Professional Development for Staff and Trainers Focuses on Supporting Teachers
This week, fifteen Echoes and Reflections program facilitators joined Partner staff from the Anti-Defamation League (ADL), USC Shoah Foundation, and Yad Vashem, at a three-day Professional Learning Seminar.
Hosted by the USC Shoah Foundation in Los Angeles, the group discussed antisemitism, its roots and modern manifestations, and delved deep into the Teacher’s Resource Guide. They shared favorite assets, reviewed best practices for supporting teachers in making responsible, pedagogically sound choices, accessed new tools, and practiced delivering the best possible professional development programs for Holocaust educators nationwide.
Exploring the Longest Hatred
“Why the Jews?” Shani Lourie, Director of the Pedagogical Division of the International School for Holocaust Studies at Yad Vashem, asked as she introduced a new video tool to help educators better understand antisemitism and its historical roots. “Part of the struggle with that question,” Lourie explained, “is that there is no good answer…” Rob Hadley, USC Shoah Foundation Regional Consultant from Portland, Oregon, added, “Even without a good answer, it is important to ask the question. It promotes that deep, advanced level of critical thinking that we want to see in our students.”
Following this, in his session on contemporary antisemitism, David Friedman, ADL Regional Director in Washington, DC, posed the question, “If the purpose of teaching the Holocaust is to learn the history and the lessons inherent in that history, can we do it without teaching contemporary antisemitism?” Friedman spoke of recent research findings that show antisemitism, despite being the highest it has been on a global scale since World War II, is not considered a pressing issue in society today. Rather, it is considered an historical problem that culminated with the Nazis. He contends, “Antisemitism is actually the big subject, the book, of which the Holocaust is one large and terrible chapter.”
Continuing to build educators’ understanding of USC Shoah Foundation’s IWitness platform and the opportunities it offers for student learning was another area of focus for the seminar.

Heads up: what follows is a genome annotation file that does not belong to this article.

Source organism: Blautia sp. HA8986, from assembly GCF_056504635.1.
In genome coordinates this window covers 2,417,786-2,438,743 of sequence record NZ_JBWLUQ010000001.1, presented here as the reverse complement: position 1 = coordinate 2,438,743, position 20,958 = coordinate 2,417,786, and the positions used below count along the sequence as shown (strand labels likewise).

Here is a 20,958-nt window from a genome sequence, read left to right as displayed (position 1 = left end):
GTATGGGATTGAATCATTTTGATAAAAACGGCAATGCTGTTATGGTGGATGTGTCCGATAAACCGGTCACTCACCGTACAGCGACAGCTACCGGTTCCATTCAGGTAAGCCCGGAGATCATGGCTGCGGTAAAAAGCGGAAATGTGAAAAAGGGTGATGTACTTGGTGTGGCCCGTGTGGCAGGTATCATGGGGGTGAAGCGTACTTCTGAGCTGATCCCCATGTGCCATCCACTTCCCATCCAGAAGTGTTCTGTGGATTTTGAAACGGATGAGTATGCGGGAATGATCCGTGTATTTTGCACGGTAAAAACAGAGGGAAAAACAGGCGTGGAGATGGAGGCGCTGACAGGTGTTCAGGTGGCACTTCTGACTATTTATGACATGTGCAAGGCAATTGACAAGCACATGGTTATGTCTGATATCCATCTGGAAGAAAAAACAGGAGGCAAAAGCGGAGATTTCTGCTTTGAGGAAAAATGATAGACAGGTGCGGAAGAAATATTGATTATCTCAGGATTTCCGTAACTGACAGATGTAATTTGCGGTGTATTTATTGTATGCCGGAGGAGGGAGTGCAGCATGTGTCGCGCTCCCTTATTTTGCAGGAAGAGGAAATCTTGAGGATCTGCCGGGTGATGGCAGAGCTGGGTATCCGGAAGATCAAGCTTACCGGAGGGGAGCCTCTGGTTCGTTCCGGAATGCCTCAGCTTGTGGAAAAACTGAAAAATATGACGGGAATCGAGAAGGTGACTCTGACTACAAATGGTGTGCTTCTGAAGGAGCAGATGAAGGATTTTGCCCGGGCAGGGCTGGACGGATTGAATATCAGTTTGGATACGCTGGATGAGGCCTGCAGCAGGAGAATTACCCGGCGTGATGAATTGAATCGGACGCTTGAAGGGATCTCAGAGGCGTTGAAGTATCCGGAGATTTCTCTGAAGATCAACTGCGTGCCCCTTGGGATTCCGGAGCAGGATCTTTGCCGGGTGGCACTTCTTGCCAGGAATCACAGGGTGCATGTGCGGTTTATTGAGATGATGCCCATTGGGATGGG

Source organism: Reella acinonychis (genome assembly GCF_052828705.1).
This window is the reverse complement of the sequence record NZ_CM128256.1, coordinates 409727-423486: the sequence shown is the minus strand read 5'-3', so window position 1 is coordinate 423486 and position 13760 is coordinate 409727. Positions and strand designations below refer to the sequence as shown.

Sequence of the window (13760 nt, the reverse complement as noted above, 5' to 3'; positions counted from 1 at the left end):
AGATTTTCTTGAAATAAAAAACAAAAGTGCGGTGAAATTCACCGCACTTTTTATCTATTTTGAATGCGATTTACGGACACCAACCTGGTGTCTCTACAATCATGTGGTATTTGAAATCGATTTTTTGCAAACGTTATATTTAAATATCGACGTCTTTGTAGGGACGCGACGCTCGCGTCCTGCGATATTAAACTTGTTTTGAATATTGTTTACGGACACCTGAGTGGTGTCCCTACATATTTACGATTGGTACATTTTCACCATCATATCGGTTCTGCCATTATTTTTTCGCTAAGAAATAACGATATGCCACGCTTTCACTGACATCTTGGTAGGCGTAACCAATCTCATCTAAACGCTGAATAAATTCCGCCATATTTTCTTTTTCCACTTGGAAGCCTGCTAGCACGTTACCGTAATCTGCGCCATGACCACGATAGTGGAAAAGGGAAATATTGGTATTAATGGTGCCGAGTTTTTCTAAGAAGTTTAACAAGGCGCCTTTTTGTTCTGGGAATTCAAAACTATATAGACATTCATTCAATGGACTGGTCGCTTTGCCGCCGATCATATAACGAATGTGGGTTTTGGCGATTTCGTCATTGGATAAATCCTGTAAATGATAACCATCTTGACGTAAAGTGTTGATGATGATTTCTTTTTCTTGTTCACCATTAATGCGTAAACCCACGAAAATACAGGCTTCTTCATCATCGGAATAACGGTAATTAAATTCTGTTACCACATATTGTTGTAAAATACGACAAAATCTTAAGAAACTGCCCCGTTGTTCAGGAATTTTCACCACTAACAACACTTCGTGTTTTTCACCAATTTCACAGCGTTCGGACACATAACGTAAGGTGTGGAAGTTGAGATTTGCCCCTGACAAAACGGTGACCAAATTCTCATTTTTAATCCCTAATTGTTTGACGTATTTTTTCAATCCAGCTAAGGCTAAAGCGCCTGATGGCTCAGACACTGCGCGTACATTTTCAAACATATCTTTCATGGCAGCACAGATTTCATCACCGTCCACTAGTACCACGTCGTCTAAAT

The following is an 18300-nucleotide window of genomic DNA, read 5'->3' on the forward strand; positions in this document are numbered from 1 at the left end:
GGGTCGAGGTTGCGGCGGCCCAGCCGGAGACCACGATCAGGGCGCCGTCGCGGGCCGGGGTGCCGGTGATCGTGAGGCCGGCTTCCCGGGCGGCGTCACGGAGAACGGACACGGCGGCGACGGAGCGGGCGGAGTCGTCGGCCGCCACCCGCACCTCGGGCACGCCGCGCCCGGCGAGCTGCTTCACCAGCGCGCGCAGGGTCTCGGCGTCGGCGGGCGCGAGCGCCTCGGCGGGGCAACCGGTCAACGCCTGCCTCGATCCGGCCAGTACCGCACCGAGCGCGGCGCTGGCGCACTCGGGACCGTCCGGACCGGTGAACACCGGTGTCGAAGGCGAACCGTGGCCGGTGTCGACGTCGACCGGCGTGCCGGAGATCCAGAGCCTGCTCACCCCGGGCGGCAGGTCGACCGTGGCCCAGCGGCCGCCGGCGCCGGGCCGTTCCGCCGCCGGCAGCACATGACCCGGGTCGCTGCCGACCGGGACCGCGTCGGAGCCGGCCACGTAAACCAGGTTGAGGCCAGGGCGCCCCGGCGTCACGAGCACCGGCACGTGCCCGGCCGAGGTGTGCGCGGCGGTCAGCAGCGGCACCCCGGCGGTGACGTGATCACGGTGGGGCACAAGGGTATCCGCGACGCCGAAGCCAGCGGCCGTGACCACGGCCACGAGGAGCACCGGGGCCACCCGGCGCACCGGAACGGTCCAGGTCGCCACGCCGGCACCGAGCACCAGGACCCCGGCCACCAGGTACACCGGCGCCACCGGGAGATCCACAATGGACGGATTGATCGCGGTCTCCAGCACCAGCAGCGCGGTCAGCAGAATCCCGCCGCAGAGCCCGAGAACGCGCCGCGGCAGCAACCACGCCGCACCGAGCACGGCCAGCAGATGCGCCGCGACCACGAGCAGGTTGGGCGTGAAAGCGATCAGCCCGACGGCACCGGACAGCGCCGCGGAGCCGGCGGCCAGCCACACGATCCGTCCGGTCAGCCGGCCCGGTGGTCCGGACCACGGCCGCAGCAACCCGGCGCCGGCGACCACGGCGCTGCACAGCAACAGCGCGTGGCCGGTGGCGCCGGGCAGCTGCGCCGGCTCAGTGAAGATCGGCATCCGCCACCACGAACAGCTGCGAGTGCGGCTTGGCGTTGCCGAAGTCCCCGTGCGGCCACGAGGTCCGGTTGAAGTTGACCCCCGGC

Lesly Culp, Senior Education Specialist and Trainer, and Jenna Leventhal, Manager of IWitness, from USC Shoah Foundation, presented strategies and a framework for integrating technology and introducing visual history testimony at Echoes and Reflections professional development programs. Leventhal modeled the use of the video-editing tool in IWitness and Culp introduced a new planning approach that helps teachers and trainers organize their presentations. Jessica Gall, Education Project Director at ADL in Chicago said, “This is exactly what teachers need!”
Responding to Teachers’ Needs
The group also explored emerging needs and the questions and concerns that teachers often express as they seek to deliver effective Holocaust education to students.
Regularly referring back to the planning and implementation guidelines in the Echoes and Reflections Teacher’s Resource Guide, Lourie encouraged trainers to use the pedagogy as a key framework to support teachers. Considering how to help students connect with this history that may be removed from their everyday experiences, she shared, “…what we are talking about are the human choices and the human spirit. That human experience is relevant to us… It is about making meaningful connections, not comparisons.” Relating further to current global events, Tabari Coleman, Education Project Director at the ADL in St. Louis, referred to page 228 of the Teacher’s Resource Guide as one example of how to connect the plight of Jewish refugees with refugee experiences today.
Exploring the oft-asked query about the use of simulations to support students on an emotional level with this history, Deborah Batiste, Echoes and Reflections Project Director, reminded the group that, “We teach the Holocaust knowing the end of the story. The victims didn’t… We weren’t there, and the people who were living it made the best decisions they could with the information that they had.” As educators, she stressed, “It is best to avoid simulation and instead introduce students to the people who were there and help them consider the types of decisions they would make if given a limited set of choices.”
Participating in this Professional Learning Seminar ensures that Echoes and Reflections staff and trainers are well equipped to deliver high quality and responsive professional development programs to educators nationwide. Visit the calendar of upcoming programs to register!